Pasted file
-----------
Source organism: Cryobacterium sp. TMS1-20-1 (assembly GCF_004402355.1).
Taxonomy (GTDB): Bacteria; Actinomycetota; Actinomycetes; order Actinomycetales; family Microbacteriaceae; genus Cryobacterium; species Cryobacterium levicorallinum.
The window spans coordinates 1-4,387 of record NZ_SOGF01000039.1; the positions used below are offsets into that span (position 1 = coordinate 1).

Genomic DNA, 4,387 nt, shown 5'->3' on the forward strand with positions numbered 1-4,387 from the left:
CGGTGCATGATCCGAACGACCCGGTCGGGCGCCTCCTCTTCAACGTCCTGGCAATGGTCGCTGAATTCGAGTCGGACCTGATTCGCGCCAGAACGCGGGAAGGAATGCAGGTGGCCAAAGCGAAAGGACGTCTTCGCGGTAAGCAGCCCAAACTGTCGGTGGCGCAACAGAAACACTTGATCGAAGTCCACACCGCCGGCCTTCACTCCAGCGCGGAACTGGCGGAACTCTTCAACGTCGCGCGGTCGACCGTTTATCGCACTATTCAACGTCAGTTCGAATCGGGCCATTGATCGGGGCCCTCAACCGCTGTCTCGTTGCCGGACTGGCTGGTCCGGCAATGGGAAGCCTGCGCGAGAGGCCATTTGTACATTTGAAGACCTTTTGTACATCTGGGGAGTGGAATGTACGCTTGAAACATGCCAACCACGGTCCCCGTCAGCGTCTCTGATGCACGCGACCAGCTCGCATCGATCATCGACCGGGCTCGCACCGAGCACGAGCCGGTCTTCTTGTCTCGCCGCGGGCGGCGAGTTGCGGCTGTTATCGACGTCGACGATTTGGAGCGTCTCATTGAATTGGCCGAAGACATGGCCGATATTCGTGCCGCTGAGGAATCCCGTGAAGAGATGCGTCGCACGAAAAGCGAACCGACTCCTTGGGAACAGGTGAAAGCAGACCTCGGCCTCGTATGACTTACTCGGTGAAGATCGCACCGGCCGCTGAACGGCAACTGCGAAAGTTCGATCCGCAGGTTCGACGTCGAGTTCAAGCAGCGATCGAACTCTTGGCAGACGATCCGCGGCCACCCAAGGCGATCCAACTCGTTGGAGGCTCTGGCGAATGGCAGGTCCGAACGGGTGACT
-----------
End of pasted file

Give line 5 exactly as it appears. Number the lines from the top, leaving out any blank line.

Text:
CGGTGCATGATCCGAACGACCCGGTCGGGCGCCTCCTCTTCAACGTCCTGGCAATGGTCGCTGAATTCGAGTCGGACCTGATTCGCGCCAGAACGCGGGAAGGAATGCAGGTGGCCAAAGCGAAAGGACGTCTTCGCGGTAAGCAGCCCAAACTGTCGGTGGCGCAACAGAAACACTTGATCGAAGTCCACACCGCCGGCCTTCACTCCAGCGCGGAACTGGCGGAACTCTTCAACGTCGCGCGGTCGACCGTTTATCGCACTATTCAACGTCAGTTCGAATCGGGCCATTGATCGGGGCCCTCAACCGCTGTCTCGTTGCCGGACTGGCTGGTCCGGCAATGGGAAGCCTGCGCGAGAGGCCATTTGTACATTTGAAGACCTTTTGTACATCTGGGGAGTGGAATGTACGCTTGAAACATGCCAACCACGGTCCCCGTCAGCGTCTCTGATGCACGCGACCAGCTCGCATCGATCATCGACCGGGCTCGCACCGAGCACGAGCCGGTCTTCTTGTCTCGCCGCGGGCGGCGAGTTGCGGCTGTTATCGACGTCGACGATTTGGAGCGTCTCATTGAATTGGCCGAAGACATGGCCGATATTCGTGCCGCTGAGGAATCCCGTGAAGAGATGCGTCGCACGAAAAGCGAACCGACTCCTTGGGAACAGGTGAAAGCAGACCTCGGCCTCGTATGACTTACTCGGTGAAGATCGCACCGGCCGCTGAACGGCAACTGCGAAAGTTCGATCCGCAGGTTCGACGTCGAGTTCAAGCAGCGATCGAACTCTTGGCAGACGATCCGCGGCCACCCAAGGCGATCCAACTCGTTGGAGGCTCTGGCGAATGGCAGGTCCGAACGGGTGACT